January 5, 2023

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Will the federal public health emergency for COVID-19 end Jan. 11?

If the Department of Health and Human Services follows its promise to give stakeholders a 60-day notice, the COVID-19 Public Health Emergency will not end Jan. 11 as planned because the government has given no such notice. That would mean the COVID-19 emergency, which began in January 2020, will last until at least April.

This emergency affects millions of Americans because it enables the federal government to pay for waivers and policies for Medicaid coverage, telehealth coverage, COVID-19 testing, vaccines and antiviral treatments. When the emergency expires, COVID-19 treatment and testing costs will fall back on patients and insurance companies.

Healthcare Finance News reports:

An estimated 15 million people could lose Medicaid coverage when the COVID-19 public health emergency ends and with it the continuous-enrollment requirement.

Hospitals are seeing an influx of children suffering from the Respiratory Syncytial Virus (RSV) and are bracing for a bad flu season, as well as continued COVID-19 cases. Extensions are needed until at least April to have time to lobby state legislatures to enrich their Medicaid pay rates, according to McKnights Long-Term Care News. The hope is that many of the states that have had Medicaid add-ons would convert those into the base Medicaid rates.

Two dozen governors are asking President Joe Biden to end the emergency declaration (see letter and list of governors). The letter says, in part:

The PHE is negatively affecting states, primarily by artificially growing our population covered under Medicaid (both traditional and expanded populations), regardless of whether individuals continue to be eligible under the program. While the enhanced federal match provides some assistance to blunt the increasing costs due to higher enrollment numbers in our Medicaid programs, states are required to increase our non-federal match to adequately cover all enrollees and cannot disenroll members from the program unless they do so voluntarily.

Making the situation worse, we know that a considerable number of individuals have returned to employer sponsored coverage or are receiving coverage through the individual market, and yet states still must still account and pay for their Medicaid enrollment in our non-federal share. This is costing states hundreds of millions of dollars.

Since the beginning of the pandemic, states have added 20 million individuals to the Medicaid rolls (an increase of 30%) and those numbers continue to climb as the PHE continues to be extended every 90 days.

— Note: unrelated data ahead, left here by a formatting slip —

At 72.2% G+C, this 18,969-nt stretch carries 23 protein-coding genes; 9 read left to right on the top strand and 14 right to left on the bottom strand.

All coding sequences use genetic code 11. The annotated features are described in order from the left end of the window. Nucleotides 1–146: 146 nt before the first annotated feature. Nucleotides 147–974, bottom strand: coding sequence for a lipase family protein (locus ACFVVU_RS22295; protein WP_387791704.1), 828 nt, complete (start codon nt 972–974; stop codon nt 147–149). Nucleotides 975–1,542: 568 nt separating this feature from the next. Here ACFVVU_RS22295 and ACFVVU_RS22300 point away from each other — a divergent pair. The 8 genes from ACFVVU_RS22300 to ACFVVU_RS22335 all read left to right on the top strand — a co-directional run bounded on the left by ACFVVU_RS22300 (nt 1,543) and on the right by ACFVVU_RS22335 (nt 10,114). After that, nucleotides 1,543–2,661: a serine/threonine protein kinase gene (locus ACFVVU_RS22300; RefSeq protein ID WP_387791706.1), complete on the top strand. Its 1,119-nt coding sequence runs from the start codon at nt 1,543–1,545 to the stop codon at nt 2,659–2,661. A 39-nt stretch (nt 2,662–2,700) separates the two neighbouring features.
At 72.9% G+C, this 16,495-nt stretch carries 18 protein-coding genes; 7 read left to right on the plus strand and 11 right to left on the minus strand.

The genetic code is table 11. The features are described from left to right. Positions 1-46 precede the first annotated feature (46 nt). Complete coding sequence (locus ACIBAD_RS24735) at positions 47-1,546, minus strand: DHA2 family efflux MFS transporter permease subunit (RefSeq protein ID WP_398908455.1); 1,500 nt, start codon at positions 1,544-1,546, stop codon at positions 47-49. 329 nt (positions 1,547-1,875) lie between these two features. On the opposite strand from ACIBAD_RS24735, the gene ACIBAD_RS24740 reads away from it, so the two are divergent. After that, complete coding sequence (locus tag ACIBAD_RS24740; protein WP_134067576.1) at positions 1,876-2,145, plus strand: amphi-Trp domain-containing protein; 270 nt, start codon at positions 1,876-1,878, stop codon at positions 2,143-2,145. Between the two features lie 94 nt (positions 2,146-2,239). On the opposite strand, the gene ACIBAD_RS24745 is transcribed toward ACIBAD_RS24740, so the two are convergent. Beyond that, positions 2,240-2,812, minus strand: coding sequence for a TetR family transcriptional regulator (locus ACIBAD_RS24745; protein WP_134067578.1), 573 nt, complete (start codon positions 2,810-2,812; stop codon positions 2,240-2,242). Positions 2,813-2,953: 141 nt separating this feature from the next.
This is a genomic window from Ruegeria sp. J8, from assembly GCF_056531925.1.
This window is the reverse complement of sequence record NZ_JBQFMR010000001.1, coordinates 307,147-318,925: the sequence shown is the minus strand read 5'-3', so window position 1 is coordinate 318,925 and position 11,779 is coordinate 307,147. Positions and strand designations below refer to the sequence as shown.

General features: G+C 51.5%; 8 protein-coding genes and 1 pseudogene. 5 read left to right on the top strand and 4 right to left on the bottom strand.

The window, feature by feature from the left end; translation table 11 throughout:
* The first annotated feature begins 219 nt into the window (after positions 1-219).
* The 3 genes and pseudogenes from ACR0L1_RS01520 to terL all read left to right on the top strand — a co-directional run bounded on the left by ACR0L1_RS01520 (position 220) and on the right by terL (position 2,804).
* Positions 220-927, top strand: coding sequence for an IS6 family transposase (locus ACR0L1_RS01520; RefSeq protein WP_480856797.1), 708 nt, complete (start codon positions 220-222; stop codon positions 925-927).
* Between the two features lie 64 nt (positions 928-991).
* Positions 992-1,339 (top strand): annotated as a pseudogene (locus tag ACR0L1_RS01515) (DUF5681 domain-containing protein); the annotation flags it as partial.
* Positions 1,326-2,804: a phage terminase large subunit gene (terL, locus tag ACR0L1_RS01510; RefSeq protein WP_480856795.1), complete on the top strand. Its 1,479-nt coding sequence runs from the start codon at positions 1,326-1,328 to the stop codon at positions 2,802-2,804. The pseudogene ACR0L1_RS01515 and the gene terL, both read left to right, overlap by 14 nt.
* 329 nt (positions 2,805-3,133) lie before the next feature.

Paxlovid will no longer be free when the public health emergency ends

When the federal public health emergency officially ends, the government will no longer pay for COVID-19 vaccines or antiviral medications, and you may be paying the bill. Kaiser Health News says:

Nearly 6 million Americans have taken Paxlovid for free, courtesy of the federal government. The Pfizer pill has helped prevent many people infected with covid-19 from being hospitalized or dying, and it may even reduce the risk of developing long covid. But the government plans to stop footing the bill within months, and millions of people who are at the highest risk of severe illness and are least able to afford the drug — the uninsured and seniors — may have to pay the full price.

Paxlovid is expected to hit the private market in mid-2023, according to HHS plans shared in an October meeting with state health officials and clinicians. Merck’s Lagevrio, a less effective covid treatment pill, and AstraZeneca’s Evusheld, a preventive therapy for the immunocompromised, are on track to be commercialized sooner, sometime in the winter.

Click on the linked map to get state-by-state Paxlovid data.

Vaccine hesitancy connected to measles and chickenpox outbreaks

Columbus, Ohio, has recorded 82 measles cases since the end of November, and 32 of those patients were hospitalized. Most of the cases involved children under age 2. None of the infected people had been fully vaccinated.

Mysheika Roberts, director of Columbus’s health department, says vaccine hesitancy is what is causing the outbreak to “spread like wildfire.”

The latest polling recently released by the Kaiser Family Foundation finds that adults are less likely to support routine childhood vaccines that have, for years, proven to be effective in preventing infections. Still, you should note that the overwhelming percentage of adults of all political leanings support vaccines.

(Kaiser Family Foundation)

Look at the next chart and see how the pandemic has affected America’s attitudes toward mandatory vaccinations. One in four American adults says parents should be able to decide not to vaccinate their children even if it creates health risks for other children and adults (such as a measles outbreak). Among adults who identify as Republicans, more than four in 10 say they should have the right not to vaccinate their children.

(Kaiser Family Foundation)